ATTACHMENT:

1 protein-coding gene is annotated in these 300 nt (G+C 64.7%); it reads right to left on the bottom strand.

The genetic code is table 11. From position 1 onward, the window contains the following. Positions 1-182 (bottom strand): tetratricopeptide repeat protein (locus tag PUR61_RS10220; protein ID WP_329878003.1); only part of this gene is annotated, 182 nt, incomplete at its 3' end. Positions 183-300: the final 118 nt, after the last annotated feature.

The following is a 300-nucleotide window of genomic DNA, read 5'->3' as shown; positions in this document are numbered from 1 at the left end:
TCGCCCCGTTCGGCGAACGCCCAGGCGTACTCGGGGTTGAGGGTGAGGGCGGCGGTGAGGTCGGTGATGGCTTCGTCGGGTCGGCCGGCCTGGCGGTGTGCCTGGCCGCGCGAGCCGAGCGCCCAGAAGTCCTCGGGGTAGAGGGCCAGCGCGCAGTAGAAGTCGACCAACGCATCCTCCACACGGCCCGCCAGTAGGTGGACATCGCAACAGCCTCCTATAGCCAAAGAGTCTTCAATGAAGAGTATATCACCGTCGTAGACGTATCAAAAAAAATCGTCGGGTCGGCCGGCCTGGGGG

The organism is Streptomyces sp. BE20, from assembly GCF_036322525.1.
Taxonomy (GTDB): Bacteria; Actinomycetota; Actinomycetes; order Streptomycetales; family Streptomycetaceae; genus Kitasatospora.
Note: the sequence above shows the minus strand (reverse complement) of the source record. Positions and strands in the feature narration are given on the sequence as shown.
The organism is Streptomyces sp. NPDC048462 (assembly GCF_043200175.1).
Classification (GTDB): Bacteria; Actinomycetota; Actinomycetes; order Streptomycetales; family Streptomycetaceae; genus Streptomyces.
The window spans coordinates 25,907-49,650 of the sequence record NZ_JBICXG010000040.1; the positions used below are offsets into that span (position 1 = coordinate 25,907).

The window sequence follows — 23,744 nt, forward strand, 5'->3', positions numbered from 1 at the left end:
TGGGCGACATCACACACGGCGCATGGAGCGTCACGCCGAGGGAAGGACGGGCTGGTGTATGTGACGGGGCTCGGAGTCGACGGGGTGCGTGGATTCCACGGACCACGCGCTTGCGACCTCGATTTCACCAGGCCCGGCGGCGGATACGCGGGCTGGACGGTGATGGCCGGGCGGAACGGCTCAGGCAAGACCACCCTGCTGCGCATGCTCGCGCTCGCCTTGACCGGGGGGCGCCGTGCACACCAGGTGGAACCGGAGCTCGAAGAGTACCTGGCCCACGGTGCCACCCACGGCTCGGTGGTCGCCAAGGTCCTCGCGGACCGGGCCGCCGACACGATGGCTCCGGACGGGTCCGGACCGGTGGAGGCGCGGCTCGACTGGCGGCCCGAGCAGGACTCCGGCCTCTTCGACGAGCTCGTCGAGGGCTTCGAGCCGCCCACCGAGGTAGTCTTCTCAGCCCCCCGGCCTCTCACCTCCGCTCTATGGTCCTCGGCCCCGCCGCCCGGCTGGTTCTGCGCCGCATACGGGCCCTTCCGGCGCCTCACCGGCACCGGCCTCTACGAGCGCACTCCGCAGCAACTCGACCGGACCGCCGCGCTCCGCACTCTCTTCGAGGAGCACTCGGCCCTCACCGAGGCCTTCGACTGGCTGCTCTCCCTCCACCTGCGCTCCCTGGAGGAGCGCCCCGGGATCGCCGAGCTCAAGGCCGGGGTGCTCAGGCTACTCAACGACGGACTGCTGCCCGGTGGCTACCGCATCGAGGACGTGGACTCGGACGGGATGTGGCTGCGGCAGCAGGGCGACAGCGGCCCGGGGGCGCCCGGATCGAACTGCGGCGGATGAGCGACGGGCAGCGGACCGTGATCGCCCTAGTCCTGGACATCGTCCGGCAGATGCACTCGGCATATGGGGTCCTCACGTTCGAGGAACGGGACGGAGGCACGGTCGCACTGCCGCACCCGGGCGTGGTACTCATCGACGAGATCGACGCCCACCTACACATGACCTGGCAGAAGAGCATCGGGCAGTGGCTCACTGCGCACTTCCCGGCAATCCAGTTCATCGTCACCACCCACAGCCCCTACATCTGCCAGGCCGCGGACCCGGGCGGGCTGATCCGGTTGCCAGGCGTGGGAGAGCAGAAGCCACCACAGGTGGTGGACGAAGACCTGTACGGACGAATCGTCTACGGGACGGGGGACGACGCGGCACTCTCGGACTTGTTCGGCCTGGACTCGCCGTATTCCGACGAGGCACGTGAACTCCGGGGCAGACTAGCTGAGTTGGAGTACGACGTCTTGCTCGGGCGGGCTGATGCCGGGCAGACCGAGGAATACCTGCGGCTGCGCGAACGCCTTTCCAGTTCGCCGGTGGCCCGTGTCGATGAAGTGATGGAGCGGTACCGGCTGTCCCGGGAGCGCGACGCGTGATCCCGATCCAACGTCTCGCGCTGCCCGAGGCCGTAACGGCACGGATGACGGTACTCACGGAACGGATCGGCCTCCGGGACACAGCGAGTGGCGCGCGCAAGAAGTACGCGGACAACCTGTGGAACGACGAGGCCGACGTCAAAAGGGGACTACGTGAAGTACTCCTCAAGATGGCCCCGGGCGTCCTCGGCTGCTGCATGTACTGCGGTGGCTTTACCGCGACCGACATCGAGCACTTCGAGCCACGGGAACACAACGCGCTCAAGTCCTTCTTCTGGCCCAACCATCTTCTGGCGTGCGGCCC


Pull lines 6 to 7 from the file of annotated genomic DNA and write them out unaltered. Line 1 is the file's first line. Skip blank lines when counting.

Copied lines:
Taxonomy (GTDB): Bacteria; Actinomycetota; Actinomycetes; order Streptomycetales; family Streptomycetaceae; genus Kitasatospora.
Note: the sequence above shows the minus strand (reverse complement) of the source record. Positions and strands in the feature narration are given on the sequence as shown.